Monthly Archive: August 2015

The Photographer Who Could Predict Crime Scenes Like A Ouija Board

As a New York tabloid photographer from the 1930s to the 1950s, Arthur Fellig liked to call himself “Weegee the Famous” for his ability to predict the locations of crime scenes like a Ouija board. A cross between a serious photojournalist and one of today’s paparazzi, Weegee often raced to the scene of a crime before the police, got the shot, and developed the pictures from equipment he carried in the trunk of his car. For the most part, Weegee didn’t waste his time with nobodies because he believed that “names make news.” He photographed society affairs and society brawls. Whatever made the money. Yet Weegee is described in one New York Times article as a “folk hero.”

The Olympic Gold Medalist Whose Record Of Heroics Has Been Lost To History

Today, Eric Liddell is only remembered for winning a gold medal at the 1924 Paris Olympics in the men’s 400-meter race. But his real heroics came later, quietly and without fanfare. Working as a missionary in the city of Tianjin in China, he was placed in an internment camp in the early 1940s after Tianjin fell to the Japanese. He shared his rations when others wouldn’t and refused to leave the camp when Winston Churchill arranged for the ailing Liddell to be freed in a prisoner exchange. Instead, Liddell let a pregnant lady go in his place. Sick and malnourished, he died a couple months before the camp was liberated in 1945.

People Missing An Eye Can Have ‘Phantom Eyesight’

For people who have had an eye surgically removed, perhaps to eliminate cancer, it can be completely unnerving to see images or feel pain with the missing eye. It’s called “phantom eye syndrome,” and it’s similar to the “phantom limb” feelings that amputees may experience when they lose an arm or a leg. With phantom eye syndrome, patients may complain of pain, tingling, or itching in the eye that’s gone. But many also see images out of the missing eyeball, which can feel like they’re hallucinating. Doctors aren’t sure why this happens or how to treat it.

The Psychic Who Tried To Warn Abraham Lincoln

After the death of her son Willie, Mary Todd Lincoln turned to spiritualism, hoping to speak with her deceased child. Her favorite medium was an Englishman named Charles Colchester, a con man who loved his whiskey and wasn’t above a little blackmail. But despite his flaws, Colchester actually warned Lincoln about his upcoming assassination. As it turns out, the psychic might have had some inside information.

When Simple Typos Destroy Multimillion-Dollar Spacecraft

NASA engineers are skilled at making complex mathematical calculations to send spacecraft to the Moon and beyond. That’s why it was so surprising that NASA’s $80 million Mariner I exploded within five minutes after lift-off in 1962 because of a typo. One little hyphen was missing in its mathematical code. In 1999, the $125 million Mars Climate Orbiter burned up in Mars’ atmosphere because NASA engineers forgot to convert their measurements to the metric system. But it’s not just the Americans who have problems with math. In 1983, Air Canada Flight 143 ran out of fuel mid-flight because its pilots also forgot to convert their fuel measurements to the metric system.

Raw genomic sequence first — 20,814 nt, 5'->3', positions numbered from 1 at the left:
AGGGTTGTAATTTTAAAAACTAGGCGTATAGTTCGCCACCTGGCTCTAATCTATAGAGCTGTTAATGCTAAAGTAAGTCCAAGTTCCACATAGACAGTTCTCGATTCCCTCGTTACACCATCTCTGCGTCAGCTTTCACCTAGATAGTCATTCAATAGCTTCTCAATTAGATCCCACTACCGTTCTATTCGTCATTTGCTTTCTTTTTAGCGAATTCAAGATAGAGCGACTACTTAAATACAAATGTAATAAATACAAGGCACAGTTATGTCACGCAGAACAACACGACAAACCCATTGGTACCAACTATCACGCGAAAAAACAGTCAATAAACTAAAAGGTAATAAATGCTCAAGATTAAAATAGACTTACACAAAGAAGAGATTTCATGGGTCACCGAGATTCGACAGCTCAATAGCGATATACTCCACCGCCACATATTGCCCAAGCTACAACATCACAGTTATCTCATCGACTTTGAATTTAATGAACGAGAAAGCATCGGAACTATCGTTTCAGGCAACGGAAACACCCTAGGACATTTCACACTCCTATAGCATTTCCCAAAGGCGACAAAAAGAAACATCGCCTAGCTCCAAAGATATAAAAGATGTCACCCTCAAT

What The Shroud Of Turin Might Suggest About The Crucifixion

To believers in the Bible’s New Testament, the Shroud of Turin is the burial cloth of Jesus of Nazareth, showing the image of His crucified body. However, many nonbelievers feel the image on the shroud is an artistic hoax. In 2014, researchers decided to re-create the path of the blood flow shown on the image to determine the crucifixion position. They found that the spots on the shroud were consistent with a crucifixion, but the arms had to be in a “Y” position above the head rather than the commonly depicted “T” position. The “Y” position would have been especially painful, creating difficulty in breathing as well.

The Myth Of The ’27 Club’ (And The Creepier Truth)

We’ll get this out of the way first: The 27 Club is a myth. Even though you can undoubtedly name a handful of musicians that died tragic deaths at the age of 27, a recent study found that there’s an age that musicians are even more likely (that is, slightly more likely) to die at: 56. They did find, however, that musicians are likely to die much younger than the general population (late fifties for men and early sixties for women) and that the type of music the musicians are known for can have implications in pinpointing how they’re going to die.

The Important Difference Between Feral And Domestic Honeybees

With the continued decline of the worldwide population of pollinators, farmers have been looking to alternative methods, specifically, colonies of domestic bees. There’s a difference between feral and domestic bees, though. Not only do domestic bees forage in different patterns than feral bees, the final yield of the crops they work is considerably lower. They’re also often susceptible to carrying diseases and parasites that feral bees are vulnerable to, aiding in the continued population decline.

The Woman Whose Mother Had Her Arrested For Dancing

Eugenia Kelly was a 19-year-old socialite in 1915 … and she’d fallen head over heels for Al Davis. Davis was an older man, a married man, and a professional dancer, the kind of guy newspapers called a “tango pirate.” But Eugenia’s mother, Helen Kelly, didn’t approve of the relationship, and when Eugenia refused to end the affair, Helen took her daughter to court. Naturally, the case scandalized the nation.